In today’s competitive digital landscape, responsive web design isn’t a luxury, it’s a downright necessity. Mobile has emerged as a critical component for web browsing and digital commerce, with over 60% of queries within search engines coming from mobile devices such as tablets and smartphones.

What does all this have to do with SEO?

Responsive web design, which once was an innovative design tactic, has now become a standard among web designers and web design platforms alike. With Google’s recent move to a “mobile first” index, responsive design could never be as important for SEO as it is today.

According to a Study Conducted by GOOGLE:

  • 61% of users would abandon the site right away if it wasn’t mobile optimized
  • 50% of users said that even if they liked a brand they would use them less frequently if the mobile experience was poor
  • 36% feel they “wasted their time” if a site isn’t mobile friendly
  • 48% said if the site didn’t work well on their tablets or smartphones, it made them feel like the brand did not care about its reputation, company or customers.

Top 5 SEO benefits of Responsive Web Design

1. Mobile First

Responsive web design has become just as important a priority as search engine optimization, and quality content.  As of April 2018, Google has implemented the use of mobile-friendliness as a ranking signal and has been forthright with their move to a “mobile first” index. This means that if your site is NOT optimized for mobile as a priority, all things being equal, the competitor’s site that is, will likely outrank you in their index.

2. Eliminate Duplicate Content

You may or may not be guilty of this, but many companies have been utilizing both a desktop version of a website and a mobile version.  At times this leads to duplicate content across the web. Remember, to Google bots, any distinct URL is considered a unique page/site.

Example:

1. yourcompany.com

2. m.yourcompany.com

In the above case, you’ll notice one version of the site is for “desktop” and the other for “mobile”. Google’s crawlers do not understand that those are the same brand, and as such, you may be hit with duplicate content penalties unless other measures are taken. Working from a “mobile first” perspective allows you to consolidate your content to a single unique URL.

3.  Lower Bounce Rate

User behavior and visitor statistics on your pages matter. Remember, Google’s goal is to make sure sites providing the best user experience possible, for each given search query, rank the highest.

Indicators of a poor experience may include:

  • High bounce rates
  • Low time spent on page/site
  • The low number of page views
  • The low number of clicks

Based on the aforementioned Google study, we know that users will NOT stay on, nor use your site, to complete their search objective if it offers up a poor mobile experience. One of the core metrics this will affect is the bounce rate (i.e. how fast visitors leave your site after determining it’s not what they want).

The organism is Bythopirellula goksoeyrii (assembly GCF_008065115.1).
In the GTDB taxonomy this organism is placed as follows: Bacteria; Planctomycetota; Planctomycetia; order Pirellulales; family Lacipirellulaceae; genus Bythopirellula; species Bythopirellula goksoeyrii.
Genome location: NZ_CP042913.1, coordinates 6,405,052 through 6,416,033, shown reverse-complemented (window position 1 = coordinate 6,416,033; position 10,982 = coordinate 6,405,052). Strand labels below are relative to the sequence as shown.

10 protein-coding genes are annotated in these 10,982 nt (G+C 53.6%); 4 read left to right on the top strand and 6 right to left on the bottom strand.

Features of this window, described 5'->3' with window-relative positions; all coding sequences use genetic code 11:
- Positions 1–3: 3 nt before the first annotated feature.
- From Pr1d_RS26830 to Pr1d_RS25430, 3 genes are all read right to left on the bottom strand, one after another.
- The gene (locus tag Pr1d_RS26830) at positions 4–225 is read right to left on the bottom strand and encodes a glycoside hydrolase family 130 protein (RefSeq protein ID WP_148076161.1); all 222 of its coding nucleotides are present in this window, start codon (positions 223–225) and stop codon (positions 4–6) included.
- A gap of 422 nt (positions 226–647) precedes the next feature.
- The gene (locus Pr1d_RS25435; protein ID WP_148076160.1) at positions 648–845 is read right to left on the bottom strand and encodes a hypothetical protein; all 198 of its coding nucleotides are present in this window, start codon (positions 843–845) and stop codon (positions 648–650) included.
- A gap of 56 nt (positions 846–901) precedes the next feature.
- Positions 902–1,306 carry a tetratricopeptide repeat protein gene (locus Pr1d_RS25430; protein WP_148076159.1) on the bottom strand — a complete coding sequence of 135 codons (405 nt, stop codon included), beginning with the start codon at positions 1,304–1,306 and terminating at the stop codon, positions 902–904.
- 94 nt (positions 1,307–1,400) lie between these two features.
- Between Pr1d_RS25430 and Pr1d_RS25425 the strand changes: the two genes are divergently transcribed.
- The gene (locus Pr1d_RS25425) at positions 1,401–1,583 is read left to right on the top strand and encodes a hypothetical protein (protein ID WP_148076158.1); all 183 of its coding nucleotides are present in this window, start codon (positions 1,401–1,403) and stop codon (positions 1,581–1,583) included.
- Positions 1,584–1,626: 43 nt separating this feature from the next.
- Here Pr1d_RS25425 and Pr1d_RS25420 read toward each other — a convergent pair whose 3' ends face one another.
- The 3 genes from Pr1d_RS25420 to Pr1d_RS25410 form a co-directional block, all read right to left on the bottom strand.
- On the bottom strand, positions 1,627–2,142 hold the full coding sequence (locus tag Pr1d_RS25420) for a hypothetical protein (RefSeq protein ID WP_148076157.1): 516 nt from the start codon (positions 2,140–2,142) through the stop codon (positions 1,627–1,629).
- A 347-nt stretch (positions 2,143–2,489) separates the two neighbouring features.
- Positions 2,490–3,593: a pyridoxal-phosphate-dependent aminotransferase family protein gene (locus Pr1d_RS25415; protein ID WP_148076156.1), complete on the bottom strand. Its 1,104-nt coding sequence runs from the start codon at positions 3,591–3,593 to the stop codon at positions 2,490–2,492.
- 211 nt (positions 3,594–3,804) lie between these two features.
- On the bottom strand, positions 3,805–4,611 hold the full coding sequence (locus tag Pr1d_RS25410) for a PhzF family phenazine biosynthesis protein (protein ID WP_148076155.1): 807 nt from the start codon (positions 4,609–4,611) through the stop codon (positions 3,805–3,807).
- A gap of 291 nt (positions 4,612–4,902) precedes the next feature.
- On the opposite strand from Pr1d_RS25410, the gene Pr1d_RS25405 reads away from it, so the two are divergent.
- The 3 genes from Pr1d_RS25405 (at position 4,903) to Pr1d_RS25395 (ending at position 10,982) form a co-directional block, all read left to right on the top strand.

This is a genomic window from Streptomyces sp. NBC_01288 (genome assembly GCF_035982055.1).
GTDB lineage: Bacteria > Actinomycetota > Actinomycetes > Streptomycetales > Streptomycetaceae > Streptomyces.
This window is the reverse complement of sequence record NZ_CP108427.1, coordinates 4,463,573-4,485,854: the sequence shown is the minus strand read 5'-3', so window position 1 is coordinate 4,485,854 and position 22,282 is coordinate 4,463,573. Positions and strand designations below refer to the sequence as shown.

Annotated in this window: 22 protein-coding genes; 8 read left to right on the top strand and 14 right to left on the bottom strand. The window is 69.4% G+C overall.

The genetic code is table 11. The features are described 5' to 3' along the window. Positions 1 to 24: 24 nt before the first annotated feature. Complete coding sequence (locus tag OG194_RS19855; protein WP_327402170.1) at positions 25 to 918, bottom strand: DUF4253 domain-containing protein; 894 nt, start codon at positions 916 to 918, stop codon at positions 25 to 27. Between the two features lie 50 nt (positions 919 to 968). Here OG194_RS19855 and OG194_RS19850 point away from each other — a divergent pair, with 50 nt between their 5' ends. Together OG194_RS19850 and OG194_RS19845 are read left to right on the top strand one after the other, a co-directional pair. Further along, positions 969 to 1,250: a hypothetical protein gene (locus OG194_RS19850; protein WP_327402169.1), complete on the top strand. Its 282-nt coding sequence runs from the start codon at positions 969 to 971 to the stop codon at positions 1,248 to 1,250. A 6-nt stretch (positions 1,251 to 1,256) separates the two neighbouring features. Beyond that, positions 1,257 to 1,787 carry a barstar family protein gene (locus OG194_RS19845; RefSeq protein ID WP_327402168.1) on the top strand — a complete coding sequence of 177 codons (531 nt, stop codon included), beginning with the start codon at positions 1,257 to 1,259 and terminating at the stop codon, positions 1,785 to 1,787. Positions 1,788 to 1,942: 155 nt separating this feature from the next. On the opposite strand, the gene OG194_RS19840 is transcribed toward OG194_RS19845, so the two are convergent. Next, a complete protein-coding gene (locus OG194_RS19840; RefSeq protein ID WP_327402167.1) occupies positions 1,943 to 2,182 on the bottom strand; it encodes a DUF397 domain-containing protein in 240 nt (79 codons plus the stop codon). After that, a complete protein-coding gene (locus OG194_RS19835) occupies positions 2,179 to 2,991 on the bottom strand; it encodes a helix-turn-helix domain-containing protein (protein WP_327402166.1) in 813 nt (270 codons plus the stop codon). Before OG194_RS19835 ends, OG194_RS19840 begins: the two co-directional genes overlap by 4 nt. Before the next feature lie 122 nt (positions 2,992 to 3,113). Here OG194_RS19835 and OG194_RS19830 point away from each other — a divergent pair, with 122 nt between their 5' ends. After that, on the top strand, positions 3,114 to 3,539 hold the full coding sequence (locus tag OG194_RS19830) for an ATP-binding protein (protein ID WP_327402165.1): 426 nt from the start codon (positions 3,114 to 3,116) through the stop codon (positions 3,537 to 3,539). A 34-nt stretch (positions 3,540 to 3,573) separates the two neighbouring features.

The quicker they leave your website, the higher the bounce rate.  This is a metric search engine pay attention to, especially Google.  Search engines correlate this metric with how relevant or irrelevant your content is for visitors, as well as its quality.

A properly optimized mobile site will be intuitive, engaging and will present and provide information in an easy to read and digest way, leading to increased interactions and time spent on pages.

4.  Faster Loading Speeds

According to Hubspot (and a number of other studies), if your site is taking more than three seconds to load, you could be losing anywhere from 40-50% of your visitors. Yet another study by Kissmetrics shows that around 79% of visitors dissatisfied with your site’s performance (read “site speed”) will be less likely to visit again.

Optimizing page load speeds has a well-documented linear impact on the customer’s perceived positive experience on your site. Not only that, Google has been very public with the fact that load speed is a ranking signal in their algorithms.

As a business owner, you’ll definitely want to make sure your website is mobile-friendly and responsive. And remember, just because your site loads well on a desktop does NOT mean it will do the same on a 3G mobile device in the suburbs or smaller cities and towns.

5.  User Experience

When you take into consideration the visitors and their expectation of experience of a webpage, the user experience is, and should be, a priority over fancy designs and UI structures.

Ensuring the user experience is a priority comes down to structure, navigation, mobile friendliness and ease of access.  Responsive web design makes your site mobile-friendly and prioritizes both readability and navigation for your visitors.

Google recognizes usability by looking into a few key metrics such as the time spent on a webpage. While no one is privy to the exact weighting of such performance indicators in the algorithms, they most certainly play a role in how your site ranks. User experience and user interface should be taken as seriously as other traditional on and off-page SEO efforts.

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